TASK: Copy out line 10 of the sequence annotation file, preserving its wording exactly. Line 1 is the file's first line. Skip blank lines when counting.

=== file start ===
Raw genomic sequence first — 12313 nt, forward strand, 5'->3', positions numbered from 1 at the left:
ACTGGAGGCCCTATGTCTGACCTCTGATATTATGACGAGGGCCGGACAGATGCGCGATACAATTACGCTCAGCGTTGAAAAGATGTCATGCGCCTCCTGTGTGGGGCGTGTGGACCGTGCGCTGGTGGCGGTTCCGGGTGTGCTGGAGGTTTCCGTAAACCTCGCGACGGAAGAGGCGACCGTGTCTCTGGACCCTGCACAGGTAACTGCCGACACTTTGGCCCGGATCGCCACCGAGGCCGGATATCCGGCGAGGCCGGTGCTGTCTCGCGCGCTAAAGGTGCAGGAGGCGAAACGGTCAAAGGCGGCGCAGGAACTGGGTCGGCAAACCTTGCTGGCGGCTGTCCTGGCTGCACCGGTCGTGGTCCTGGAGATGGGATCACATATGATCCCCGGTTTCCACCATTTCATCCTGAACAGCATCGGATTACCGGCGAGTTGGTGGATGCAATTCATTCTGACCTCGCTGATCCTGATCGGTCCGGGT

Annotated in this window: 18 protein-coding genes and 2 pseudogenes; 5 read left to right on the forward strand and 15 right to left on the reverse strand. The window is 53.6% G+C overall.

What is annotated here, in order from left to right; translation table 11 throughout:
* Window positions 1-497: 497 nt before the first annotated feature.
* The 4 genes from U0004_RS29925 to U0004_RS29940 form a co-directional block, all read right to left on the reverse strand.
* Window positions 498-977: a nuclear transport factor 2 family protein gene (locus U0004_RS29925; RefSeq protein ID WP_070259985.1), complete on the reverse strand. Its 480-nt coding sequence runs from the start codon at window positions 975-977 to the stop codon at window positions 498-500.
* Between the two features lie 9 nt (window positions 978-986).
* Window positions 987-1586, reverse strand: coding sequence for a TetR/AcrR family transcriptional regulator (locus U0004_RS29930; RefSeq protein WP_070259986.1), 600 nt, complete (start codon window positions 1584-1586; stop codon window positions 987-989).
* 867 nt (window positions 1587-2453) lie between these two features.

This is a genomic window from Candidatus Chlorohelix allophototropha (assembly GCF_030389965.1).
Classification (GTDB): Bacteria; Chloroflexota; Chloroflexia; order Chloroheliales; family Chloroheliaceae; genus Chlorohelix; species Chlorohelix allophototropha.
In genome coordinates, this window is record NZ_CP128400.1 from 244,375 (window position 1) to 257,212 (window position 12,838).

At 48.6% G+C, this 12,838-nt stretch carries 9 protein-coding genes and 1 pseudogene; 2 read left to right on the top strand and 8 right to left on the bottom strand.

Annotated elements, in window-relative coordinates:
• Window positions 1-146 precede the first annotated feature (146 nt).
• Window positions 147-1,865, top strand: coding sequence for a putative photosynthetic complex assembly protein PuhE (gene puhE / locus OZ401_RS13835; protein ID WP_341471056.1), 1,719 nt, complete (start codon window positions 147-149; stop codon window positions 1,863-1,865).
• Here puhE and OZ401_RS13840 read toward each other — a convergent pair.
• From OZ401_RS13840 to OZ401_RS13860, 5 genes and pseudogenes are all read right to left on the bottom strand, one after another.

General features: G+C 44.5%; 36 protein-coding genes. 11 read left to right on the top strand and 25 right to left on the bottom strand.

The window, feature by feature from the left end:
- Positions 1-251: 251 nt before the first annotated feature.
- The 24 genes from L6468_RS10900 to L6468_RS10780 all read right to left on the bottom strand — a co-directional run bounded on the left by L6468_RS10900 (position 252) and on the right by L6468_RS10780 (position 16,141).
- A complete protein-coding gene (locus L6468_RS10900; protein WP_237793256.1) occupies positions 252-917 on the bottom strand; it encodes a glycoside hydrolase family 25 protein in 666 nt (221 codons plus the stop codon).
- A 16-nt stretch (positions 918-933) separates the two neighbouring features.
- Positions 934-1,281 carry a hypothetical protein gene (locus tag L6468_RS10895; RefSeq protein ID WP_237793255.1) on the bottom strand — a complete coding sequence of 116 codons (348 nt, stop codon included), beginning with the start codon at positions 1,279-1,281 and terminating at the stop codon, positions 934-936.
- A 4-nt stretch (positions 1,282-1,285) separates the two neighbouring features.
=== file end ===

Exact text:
* 867 nt (window positions 1587-2453) lie between these two features.